This is the first time I’ve noticed this behavior in the 4-5 years I’ve been running OSMC on the Pi. However, in the past, when OSMC locked up, I always unplugged the power cable and plugged it back in again to both reboot the Pi and restart OSMC; i.e., I’ve never tested the ability to SSH into the Pi when OSMC became unresponsive.

I read somewhere that the unplugging/plugging in was not the recommended approach to restarting OSMC if the Pi was still running. In this case, given that a ping was successful, I concluded that the Pi was running and hence the right approach to restarting OSMC was to SSH in and issue the appropriate command.

Regardless, thank you for your assistance.

Pulling the plug is best to avoid, and doing it excessively is just asking for problems. That being said, when something to do with the OS locks up your not often left with any other option. If just Kodi locks up then you can normally ssh in and restart the mediacenter service or just issue a restart command from the terminal. But just pulling the plug every once and a while is unlikely to cause any harm.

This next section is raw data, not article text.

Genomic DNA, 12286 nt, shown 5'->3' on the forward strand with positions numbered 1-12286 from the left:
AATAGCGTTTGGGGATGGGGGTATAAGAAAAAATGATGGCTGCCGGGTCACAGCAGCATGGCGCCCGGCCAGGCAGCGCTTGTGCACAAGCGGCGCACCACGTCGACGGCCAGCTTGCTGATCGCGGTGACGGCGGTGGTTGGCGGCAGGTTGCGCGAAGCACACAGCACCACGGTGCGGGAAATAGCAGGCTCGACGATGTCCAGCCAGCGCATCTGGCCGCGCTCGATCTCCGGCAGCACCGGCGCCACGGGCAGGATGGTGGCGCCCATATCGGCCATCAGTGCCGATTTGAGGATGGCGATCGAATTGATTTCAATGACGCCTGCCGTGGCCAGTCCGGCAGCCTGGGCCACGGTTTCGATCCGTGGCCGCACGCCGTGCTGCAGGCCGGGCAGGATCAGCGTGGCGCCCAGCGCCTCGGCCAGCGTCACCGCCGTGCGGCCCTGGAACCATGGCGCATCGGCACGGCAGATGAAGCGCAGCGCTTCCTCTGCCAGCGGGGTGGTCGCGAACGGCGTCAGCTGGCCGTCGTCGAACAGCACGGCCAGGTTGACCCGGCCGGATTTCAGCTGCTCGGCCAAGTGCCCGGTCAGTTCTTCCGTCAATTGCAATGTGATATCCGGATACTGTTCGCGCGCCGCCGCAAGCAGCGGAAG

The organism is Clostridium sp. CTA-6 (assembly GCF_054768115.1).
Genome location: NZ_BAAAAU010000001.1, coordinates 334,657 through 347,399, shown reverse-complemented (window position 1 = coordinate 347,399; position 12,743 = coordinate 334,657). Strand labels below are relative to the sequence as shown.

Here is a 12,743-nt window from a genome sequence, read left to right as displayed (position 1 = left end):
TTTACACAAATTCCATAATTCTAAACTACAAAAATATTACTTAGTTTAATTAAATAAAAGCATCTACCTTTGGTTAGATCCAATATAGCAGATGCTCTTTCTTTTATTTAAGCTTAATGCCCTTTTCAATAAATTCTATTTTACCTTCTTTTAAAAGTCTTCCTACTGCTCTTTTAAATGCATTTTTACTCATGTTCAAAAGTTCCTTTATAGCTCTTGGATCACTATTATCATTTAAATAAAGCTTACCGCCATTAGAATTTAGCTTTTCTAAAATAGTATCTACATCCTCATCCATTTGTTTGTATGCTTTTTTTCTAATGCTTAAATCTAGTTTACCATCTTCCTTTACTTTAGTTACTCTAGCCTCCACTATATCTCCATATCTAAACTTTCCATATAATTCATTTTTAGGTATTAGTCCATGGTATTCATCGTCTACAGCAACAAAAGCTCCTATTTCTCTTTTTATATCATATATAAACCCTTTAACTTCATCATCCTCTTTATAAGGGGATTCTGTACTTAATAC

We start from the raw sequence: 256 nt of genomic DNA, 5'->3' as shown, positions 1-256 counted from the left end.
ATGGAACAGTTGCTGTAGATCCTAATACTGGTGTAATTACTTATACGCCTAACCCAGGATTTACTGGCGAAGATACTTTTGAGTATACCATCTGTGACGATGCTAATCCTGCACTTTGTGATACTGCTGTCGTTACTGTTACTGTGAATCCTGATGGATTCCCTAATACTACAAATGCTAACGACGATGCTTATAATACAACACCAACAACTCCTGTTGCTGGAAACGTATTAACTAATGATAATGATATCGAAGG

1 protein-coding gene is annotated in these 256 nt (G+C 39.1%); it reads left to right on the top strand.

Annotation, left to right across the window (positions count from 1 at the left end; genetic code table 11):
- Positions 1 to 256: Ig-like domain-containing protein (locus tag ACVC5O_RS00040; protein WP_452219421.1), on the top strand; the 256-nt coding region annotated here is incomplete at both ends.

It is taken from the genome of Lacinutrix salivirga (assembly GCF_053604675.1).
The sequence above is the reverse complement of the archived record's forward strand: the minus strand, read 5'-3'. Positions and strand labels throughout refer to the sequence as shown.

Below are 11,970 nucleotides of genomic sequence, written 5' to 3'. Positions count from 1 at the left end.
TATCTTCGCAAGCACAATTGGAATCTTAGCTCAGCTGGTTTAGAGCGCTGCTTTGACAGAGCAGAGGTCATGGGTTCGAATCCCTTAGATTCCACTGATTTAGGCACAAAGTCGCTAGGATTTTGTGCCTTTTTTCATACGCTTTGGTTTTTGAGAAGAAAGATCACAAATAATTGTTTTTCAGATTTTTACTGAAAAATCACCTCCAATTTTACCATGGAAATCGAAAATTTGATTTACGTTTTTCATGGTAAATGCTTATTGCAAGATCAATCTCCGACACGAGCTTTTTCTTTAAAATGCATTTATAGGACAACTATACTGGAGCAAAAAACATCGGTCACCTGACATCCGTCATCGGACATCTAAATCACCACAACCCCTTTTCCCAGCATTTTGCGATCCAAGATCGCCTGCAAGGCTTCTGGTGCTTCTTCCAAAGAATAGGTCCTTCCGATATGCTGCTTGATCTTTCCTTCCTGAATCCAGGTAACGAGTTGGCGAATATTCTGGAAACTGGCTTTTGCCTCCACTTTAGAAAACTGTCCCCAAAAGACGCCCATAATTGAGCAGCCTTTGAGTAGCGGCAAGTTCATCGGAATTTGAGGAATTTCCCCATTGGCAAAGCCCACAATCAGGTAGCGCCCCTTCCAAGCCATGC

Hi all,

Well, this “hanging” problem is happening about once per week. I’m left with no option other than pulling the plug.

Is there any way to cause OSMC to log and save what’s happening when I’m not using it so that if it hangs, I can get diagnostic information and maybe post it here? I have WinSCP installed on one of my Windows machines and should have visibility to the pi’s file system when this happens if it would be helpful.

Thanks for any help.